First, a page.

Wednesday, April 27, 2011

What I think I've learnt: Part 2 - plus, an exciting announcement!

I'll leave the exciting bit until the bottom of this post, and start with the second thing I think I've learnt thanks to Secrets & Speed Dating:

  • Use what I've already got
I'll be honest and admit I didn't figure this one out myself. My lovely friend Nikki Logan introduced me to this concept when I got really stuck about three quarters into the manuscript (the "right" version, for those who read Part One). My hero and heroine had just made love for the first time, and I'd written this lovely "morning after" scene. But... now what? I knew what my black moment was, but it was far too early for that. I knew I needed to show both my hero and heroine's reactions to this first night together and how nothing could ever be the same again... but the scene I was writing just felt boring.

I'd made the mistake in a previous version of the book of adding in a random plot twist ("ooh, let's have my heroine's mum turn up!"), so I knew that didn't work. But I needed *something* to happen. Something that wasn't contrived but that would keep the tension rolling along nicely.

And so Nikki said, "Didn't Sophie say in the previous chapter something something, why don't you use that?" (I'll let you read the book to find out what it was). This was a massive lightbulb for me. I'd had no idea I'd already set up the absolutely perfect scene (yay for my subconscious!) but I never would have noticed without Nikki's prompting. 

But of course, it makes perfect sense. By looking back what you are really doing is revisiting your characters - and their conflicts and motivations. By making sure you use something you've already got, you're ensuring it's the characters that are driving the story forward.

While I was fortunate to have a throw away line of dialogue to set up my next scene, I'd imagine that this probably isn't always the case. But I think the lesson still stands. Next time I get stuck, in a "what happens next?" moment, I'm going to go back and review what's come before. What have my character's already done? What have they talked about? What has happened? What would they do next?

So what do you think? Am I onto something here? (with apologies to Nikki who I have stolen this from - and quite possibly butchered in my expansion and explanation :) ).

And... now for the big news!

In about two hours, I become a LoveCat!!! I feel incredibly fortunate to have been invited to join the LoveCats - a group of Australian and New Zealand Harlequin Mills & Boon authors who have the fabulous LoveCats Down Under blog!

My official welcome post will appear very soon, where I get to answer some fun questions, and visitors get the chance to win an awesome book bundle prize!

Please come along and say hello - I'll be popping in as much as I can tomorrow.

Monday, April 18, 2011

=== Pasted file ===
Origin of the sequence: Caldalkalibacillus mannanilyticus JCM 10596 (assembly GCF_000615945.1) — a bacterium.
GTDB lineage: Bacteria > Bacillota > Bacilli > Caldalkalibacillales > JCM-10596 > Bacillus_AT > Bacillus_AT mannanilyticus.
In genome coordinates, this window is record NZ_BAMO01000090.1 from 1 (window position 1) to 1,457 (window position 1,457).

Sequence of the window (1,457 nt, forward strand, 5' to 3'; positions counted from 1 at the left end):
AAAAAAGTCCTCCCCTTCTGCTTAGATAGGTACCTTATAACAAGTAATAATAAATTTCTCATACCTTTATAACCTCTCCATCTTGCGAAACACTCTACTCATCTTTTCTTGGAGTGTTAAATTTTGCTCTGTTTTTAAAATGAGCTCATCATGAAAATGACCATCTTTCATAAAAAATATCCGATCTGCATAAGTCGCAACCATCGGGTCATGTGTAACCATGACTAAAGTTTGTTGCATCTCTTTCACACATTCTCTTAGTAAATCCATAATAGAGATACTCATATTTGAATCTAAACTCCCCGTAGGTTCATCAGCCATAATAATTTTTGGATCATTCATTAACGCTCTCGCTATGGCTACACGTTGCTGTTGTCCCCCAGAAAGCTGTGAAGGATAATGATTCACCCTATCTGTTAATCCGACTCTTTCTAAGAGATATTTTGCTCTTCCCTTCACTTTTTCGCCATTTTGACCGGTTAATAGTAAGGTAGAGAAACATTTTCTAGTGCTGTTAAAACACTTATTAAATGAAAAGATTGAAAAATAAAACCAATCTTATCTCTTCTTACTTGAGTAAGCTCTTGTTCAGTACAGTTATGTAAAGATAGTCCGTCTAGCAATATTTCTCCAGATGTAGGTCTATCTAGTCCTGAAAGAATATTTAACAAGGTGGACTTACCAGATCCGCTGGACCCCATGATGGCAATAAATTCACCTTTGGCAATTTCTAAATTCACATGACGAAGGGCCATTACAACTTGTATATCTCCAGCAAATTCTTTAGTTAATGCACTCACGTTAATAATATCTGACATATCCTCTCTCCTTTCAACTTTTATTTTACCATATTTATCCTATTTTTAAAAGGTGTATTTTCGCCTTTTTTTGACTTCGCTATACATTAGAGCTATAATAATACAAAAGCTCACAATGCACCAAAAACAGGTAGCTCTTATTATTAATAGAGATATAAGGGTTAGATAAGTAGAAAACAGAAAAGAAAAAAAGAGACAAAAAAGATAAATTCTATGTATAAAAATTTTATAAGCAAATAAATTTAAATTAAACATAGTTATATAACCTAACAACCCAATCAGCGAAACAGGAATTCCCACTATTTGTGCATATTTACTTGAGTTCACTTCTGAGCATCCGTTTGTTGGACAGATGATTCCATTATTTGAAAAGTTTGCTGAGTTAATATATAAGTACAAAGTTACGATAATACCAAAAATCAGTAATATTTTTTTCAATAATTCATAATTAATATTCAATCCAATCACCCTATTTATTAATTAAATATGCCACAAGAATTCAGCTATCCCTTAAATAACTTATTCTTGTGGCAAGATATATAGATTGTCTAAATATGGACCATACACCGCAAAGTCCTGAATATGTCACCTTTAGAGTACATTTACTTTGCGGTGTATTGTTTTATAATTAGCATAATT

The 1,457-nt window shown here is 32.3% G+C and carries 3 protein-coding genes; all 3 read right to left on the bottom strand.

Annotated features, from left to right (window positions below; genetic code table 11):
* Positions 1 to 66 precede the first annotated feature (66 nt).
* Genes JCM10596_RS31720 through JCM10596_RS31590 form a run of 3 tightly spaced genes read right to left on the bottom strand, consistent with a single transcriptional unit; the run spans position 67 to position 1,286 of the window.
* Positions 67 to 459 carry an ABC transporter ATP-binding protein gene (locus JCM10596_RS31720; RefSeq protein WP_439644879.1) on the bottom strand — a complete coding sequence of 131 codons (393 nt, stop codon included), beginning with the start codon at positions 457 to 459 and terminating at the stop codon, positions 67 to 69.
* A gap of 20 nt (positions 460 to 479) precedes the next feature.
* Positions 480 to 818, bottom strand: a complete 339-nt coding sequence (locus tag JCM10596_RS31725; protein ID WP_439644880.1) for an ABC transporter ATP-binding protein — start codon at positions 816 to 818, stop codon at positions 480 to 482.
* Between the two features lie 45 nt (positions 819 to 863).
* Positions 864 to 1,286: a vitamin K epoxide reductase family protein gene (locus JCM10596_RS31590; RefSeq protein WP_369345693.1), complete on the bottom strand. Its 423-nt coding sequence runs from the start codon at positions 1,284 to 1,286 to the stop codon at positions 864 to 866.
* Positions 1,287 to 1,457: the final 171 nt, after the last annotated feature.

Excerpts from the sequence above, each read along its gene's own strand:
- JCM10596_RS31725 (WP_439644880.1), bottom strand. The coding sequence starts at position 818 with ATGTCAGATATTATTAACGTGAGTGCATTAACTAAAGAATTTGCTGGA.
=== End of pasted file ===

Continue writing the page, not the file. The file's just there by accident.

What I think I've learnt: Part 1

Way to sound super confident, hey? But the title of this blog post is true, at this stage all I have is a list of things I *think* I've learnt through the process of rewriting, and rewriting, Secrets & Speed Dating. I think I need a few (lot!) more books under my belt before I'm vaguely confident I've learnt anything at all :)

But, as some of you seem to be interested in this (*waves at Autumn!*) this is the first in a series of blog posts that I'll write over the next few months, covering "the list" (which I emailed to myself a few days after my book was accepted while it was still fresh in my mind). I won't pretend that anything I'm about to share is particularly ground breaking, but for me, it was a combination of all these things (and sheer bloody mindedness) that got me over the line.

So...Part One:

a) Trust my instincts. If it doesn't feel right, it's not. 

b) This isn't the same as it being hard to write.

See, I said it wasn't ground breaking :) But here's the thing, even though I've always known this, I somehow managed to win New Voices even though I didn't think my Chapter Two was "right". It was quite literally the best I was possibly capable of at that moment in time (it went through MANY rewrites!) but deep down, I wasn't happy with it. Yet I got through to the Final 4, and then I won. 

So, my subconscious went...AWESOME! and started to let other writing through that also wasn't quite right.

This other writing is otherwise known as "Version One" of Secrets & Speed Dating, that made it to about 19,000 words before having to be scrapped.

Version Two was much better, it got rid of some of the "not right" stuff from Version One, but I still knew that something wasn't right. Like I'd make excuses for it while describing the story to my family and friends. It wasn't a bad story, it just wasn't the right story for me to be writing. But I was so obsessed with meeting my deadline, and there was quite literally no time for me to go with anything else. So I soldiered on.

When Version Two got dumped, I dumped it properly. ALL of the "not right" stuff went. Any line of dialogue, or piece of back story, or ANYTHING that I didn't like... even if it had been in the winning chapters, went. Even if I knew, logically, that there was NOTHING wrong with what I was deleting... if I knew it wasn't right - for me - I trusted myself.

And that's how I wrote all of Version Three. And yes, some parts were really really hard to write, and I stared at a white screen and flashing cursor and whinged, and cursed, and typed, and deleted... but I never let myself get past a page of "not right" without stopping, going back, and starting again.

I know there is a lot of advice out there about writing a discovery draft, or "you can't fix a blank page" and so on. And this is all perfectly valid, and I'm sure works for millions of people. But for me, it doesn't.

What do you think? Do you agree? Disagree? I'd love to hear your thoughts!